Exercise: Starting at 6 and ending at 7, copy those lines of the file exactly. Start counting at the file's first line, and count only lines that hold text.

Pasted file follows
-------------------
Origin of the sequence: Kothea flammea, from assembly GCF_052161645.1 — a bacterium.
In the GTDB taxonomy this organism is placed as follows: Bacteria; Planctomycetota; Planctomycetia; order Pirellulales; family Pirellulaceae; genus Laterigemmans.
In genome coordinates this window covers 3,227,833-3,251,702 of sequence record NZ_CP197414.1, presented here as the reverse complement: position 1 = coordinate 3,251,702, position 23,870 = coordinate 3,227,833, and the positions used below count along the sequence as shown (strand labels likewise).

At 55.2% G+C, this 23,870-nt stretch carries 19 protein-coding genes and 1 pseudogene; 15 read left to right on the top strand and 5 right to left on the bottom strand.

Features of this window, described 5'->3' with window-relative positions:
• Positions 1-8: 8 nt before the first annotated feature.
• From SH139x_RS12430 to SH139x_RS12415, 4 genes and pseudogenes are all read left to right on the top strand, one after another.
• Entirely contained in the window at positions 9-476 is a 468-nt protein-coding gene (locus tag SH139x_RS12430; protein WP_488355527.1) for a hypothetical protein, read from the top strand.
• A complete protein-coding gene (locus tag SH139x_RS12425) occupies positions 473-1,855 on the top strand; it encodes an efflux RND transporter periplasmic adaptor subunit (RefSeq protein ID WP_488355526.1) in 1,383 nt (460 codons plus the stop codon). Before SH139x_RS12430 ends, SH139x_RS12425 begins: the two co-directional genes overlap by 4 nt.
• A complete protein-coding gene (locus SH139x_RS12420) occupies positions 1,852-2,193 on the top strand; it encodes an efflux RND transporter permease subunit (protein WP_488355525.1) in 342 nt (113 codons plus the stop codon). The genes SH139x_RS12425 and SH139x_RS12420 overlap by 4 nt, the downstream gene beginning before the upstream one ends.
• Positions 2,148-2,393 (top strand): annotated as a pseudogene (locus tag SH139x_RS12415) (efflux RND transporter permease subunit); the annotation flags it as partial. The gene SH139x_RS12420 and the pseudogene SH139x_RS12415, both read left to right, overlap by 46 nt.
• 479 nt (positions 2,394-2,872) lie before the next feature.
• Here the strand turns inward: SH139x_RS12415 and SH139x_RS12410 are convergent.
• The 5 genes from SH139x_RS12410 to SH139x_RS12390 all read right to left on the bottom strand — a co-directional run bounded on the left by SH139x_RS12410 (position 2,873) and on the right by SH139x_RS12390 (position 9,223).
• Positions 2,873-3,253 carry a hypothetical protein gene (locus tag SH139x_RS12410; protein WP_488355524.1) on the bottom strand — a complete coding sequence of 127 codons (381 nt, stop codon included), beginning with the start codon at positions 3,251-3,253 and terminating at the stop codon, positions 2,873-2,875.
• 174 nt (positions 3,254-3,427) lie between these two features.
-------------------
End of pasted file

• Positions 1-8: 8 nt before the first annotated feature.
• From SH139x_RS12430 to SH139x_RS12415, 4 genes and pseudogenes are all read left to right on the top strand, one after another.